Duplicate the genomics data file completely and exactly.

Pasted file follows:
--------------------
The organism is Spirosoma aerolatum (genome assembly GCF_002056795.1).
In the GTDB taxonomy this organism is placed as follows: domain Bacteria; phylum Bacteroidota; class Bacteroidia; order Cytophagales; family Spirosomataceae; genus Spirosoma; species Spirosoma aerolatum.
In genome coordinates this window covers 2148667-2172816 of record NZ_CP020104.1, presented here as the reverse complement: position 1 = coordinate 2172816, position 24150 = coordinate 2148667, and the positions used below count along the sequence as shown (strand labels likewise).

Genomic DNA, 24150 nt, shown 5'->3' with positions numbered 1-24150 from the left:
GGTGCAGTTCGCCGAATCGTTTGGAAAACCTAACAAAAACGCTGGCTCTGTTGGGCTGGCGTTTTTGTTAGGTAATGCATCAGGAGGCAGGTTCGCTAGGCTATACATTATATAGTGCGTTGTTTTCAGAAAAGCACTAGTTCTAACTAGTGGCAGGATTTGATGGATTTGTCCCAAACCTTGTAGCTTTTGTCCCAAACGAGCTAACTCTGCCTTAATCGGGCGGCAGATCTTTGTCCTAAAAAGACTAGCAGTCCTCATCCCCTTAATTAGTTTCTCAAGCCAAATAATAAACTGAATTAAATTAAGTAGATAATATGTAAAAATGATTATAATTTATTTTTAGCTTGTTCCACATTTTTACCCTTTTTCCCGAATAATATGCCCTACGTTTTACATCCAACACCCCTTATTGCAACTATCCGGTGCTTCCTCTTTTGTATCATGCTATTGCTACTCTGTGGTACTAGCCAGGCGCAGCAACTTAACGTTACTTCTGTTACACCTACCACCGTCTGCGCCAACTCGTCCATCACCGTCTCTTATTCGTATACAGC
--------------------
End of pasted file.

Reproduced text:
The organism is Spirosoma aerolatum (genome assembly GCF_002056795.1).
In the GTDB taxonomy this organism is placed as follows: domain Bacteria; phylum Bacteroidota; class Bacteroidia; order Cytophagales; family Spirosomataceae; genus Spirosoma; species Spirosoma aerolatum.
In genome coordinates this window covers 2148667-2172816 of record NZ_CP020104.1, presented here as the reverse complement: position 1 = coordinate 2172816, position 24150 = coordinate 2148667, and the positions used below count along the sequence as shown (strand labels likewise).

Genomic DNA, 24150 nt, shown 5'->3' with positions numbered 1-24150 from the left:
GGTGCAGTTCGCCGAATCGTTTGGAAAACCTAACAAAAACGCTGGCTCTGTTGGGCTGGCGTTTTTGTTAGGTAATGCATCAGGAGGCAGGTTCGCTAGGCTATACATTATATAGTGCGTTGTTTTCAGAAAAGCACTAGTTCTAACTAGTGGCAGGATTTGATGGATTTGTCCCAAACCTTGTAGCTTTTGTCCCAAACGAGCTAACTCTGCCTTAATCGGGCGGCAGATCTTTGTCCTAAAAAGACTAGCAGTCCTCATCCCCTTAATTAGTTTCTCAAGCCAAATAATAAACTGAATTAAATTAAGTAGATAATATGTAAAAATGATTATAATTTATTTTTAGCTTGTTCCACATTTTTACCCTTTTTCCCGAATAATATGCCCTACGTTTTACATCCAACACCCCTTATTGCAACTATCCGGTGCTTCCTCTTTTGTATCATGCTATTGCTACTCTGTGGTACTAGCCAGGCGCAGCAACTTAACGTTACTTCTGTTACACCTACCACCGTCTGCGCCAACTCGTCCATCACCGTCTCTTATTCGTATACAGC